Again, the key to this film feeling like an acceptable addition to the sprawling franchise, is the tone of character, which continues to be the highpoint. The four lead roles gel nicely and allowing Ploszek to voice his own character, rather than being dubbed by Johnny Knoxville, was a welcome change. Megan Fox returns and the script desperately tries to prove her ingenuity and relevance but still comes off a little flat. Pairing her with Stephen Amell as fan-favourite Casey Jones was a decent touch and while there is heavy flirtation, at least we’re not subjected to a concluded relationship by the film’s close. Speaking of Amell, he’s not bad, admittedly there’s not a great departure from his role as Oliver Queen in Arrow (maybe a little less moody) but that’s why he was cast, so I can’t say I’m that surprised. The new digital characters take the form of Bebop, Rocksteady and Krang, which fans have been crying out for since the first live-action film. Firstly, Krang is such a ridiculous over-the-top character and this rendition, while fucking annoying, is supposed to be fucking annoying. He’s brought in without any foreshadowing or build-up, he just appears and we’re all expected to either know exactly who he is or just go along with it. Then we have Bebop and Rocksteady. In both their human form and mutated bodies, they’re pretty good. I mean, dumb as hell exhibiting base-level humour but that’s what they’ve always been. People crying out for a loyal rendition of 80’s Saturday morning cartoon characters shouldn’t bemoan them because this is pretty much what they are and were. Part of me really wants to bitch about a scene that takes place in every trailer and query the logic of driving a tank under water but as it’s driven by a Rhino, I won’t.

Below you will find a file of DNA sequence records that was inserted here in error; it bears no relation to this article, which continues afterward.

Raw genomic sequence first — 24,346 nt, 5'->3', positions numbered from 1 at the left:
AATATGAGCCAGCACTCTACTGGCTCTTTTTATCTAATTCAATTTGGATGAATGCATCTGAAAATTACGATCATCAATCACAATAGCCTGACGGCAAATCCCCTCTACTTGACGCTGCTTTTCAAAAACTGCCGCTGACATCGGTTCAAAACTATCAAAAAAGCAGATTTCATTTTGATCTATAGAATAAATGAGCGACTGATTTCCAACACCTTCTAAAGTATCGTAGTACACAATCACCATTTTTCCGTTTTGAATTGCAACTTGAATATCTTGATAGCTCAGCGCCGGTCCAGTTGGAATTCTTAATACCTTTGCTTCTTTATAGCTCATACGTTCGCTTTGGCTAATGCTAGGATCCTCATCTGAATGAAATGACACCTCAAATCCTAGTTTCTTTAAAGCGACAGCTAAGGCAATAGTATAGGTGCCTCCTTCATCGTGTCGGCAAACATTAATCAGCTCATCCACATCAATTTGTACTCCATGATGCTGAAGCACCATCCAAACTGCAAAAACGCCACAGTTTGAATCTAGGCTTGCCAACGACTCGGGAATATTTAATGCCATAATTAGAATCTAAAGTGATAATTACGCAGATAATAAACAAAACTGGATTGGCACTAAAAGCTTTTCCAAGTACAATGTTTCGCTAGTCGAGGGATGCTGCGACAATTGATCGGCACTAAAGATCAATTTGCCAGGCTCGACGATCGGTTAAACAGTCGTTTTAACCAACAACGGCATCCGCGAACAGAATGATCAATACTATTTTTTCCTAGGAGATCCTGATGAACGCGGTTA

Out Of The Shadows picks up where its predecessor left off, Lula Carvalho returns as director of photography and everything is clearly lit and followable. The visual effects also hold up again, albeit in a cartoonish way that will no doubt age horribly as the technology evolves. Replacing Brian Tyler with Steve Jablonsky’s was interesting. The score is good but doesn’t have the same impact as Tyler’s, taking the established theme and morphing it to feel a little too close to his work on Transformers. But it’s perfectly serviceable either way. The film is far from perfect and if the first one annoyed you, you will no doubt also hate this one. But for those who could stomach the new character designs and overall comedic direction, this serves as a decent follow-up. For those that couldn’t, probably best to steer clear.